New Addiction-Recovery Support Institutions: Mobilizing Support Beyond Professional Addiction Treatment and Recovery Mutual Aid
There is growing evidence that the central organizing construct guiding addiction treatment and the larger alcohol and other drug (AOD) problems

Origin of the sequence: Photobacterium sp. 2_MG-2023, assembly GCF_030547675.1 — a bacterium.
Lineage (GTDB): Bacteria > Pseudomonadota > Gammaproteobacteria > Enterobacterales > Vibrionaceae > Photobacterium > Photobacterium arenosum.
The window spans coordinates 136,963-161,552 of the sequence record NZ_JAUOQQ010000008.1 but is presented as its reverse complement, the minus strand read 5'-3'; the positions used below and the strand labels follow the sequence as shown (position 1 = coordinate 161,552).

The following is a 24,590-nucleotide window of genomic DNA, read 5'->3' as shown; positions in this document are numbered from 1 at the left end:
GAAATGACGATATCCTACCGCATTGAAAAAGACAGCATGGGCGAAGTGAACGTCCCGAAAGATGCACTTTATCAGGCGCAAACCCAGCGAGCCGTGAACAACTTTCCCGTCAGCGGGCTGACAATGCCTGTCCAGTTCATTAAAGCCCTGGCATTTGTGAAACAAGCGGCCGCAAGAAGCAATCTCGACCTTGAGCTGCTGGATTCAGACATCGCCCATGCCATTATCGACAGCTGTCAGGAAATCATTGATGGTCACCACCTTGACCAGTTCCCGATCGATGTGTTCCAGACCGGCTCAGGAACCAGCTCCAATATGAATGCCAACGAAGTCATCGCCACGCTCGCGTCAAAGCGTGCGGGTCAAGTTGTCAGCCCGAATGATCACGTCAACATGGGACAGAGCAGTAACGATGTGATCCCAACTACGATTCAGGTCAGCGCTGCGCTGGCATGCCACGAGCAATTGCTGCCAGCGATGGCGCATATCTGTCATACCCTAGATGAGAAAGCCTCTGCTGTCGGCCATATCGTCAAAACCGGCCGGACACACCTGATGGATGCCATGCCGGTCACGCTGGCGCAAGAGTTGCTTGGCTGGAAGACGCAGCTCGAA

arena is shifting from longstanding pathology and intervention paradigms toward a solution-focused recovery paradigm (El-Guebaly, 2012; Laudet, 2008; White, 2008b). Calls are increasing to extend the prevailing acute care (AC) model of addiction treatment to a model of sustained recovery management (Dennis & Scott, 2007; McLellan, Lewis, O’Brien, & Kleber, 2000) and to nest these expanded treatment and support models within larger recoveryoriented systems of care (Kelly & White, 2011; White, 2008a). Related trends include increased interests in deﬁning recovery (Betty Ford Institute Consensus Panel, 2007); evaluating the effects of participation in recovery mutual-aid societies on long-term personal recovery and social cost outcomes (Humphreys et al., 2004; Kelly & Yeterian, 2008); identifying effective linkage procedures between addiction treatment and recovery mutual-aid societies (Kaskutas, Subbaraman, Witbrodt, & Zemore, 2009; White & Kurtz, 2006); and expanding access to new forms of peer-based recovery support services (White, 2009b). There is also heightened interest in posttreatment recovery support mechanisms (McKay, 2009) for adults (Dennis & Scott, 2012) and for adolescents (Godley, Godley, Dennis, Funk, & Passetti, 2007). This latter trend is encouraging, particularly in light of the contention that recoveryfocused “systems transformation” efforts that only focus on professional treatment and mutual aid miss opportunities to develop and mobilize broader addiction-recovery support resources within the community (White, 2009b).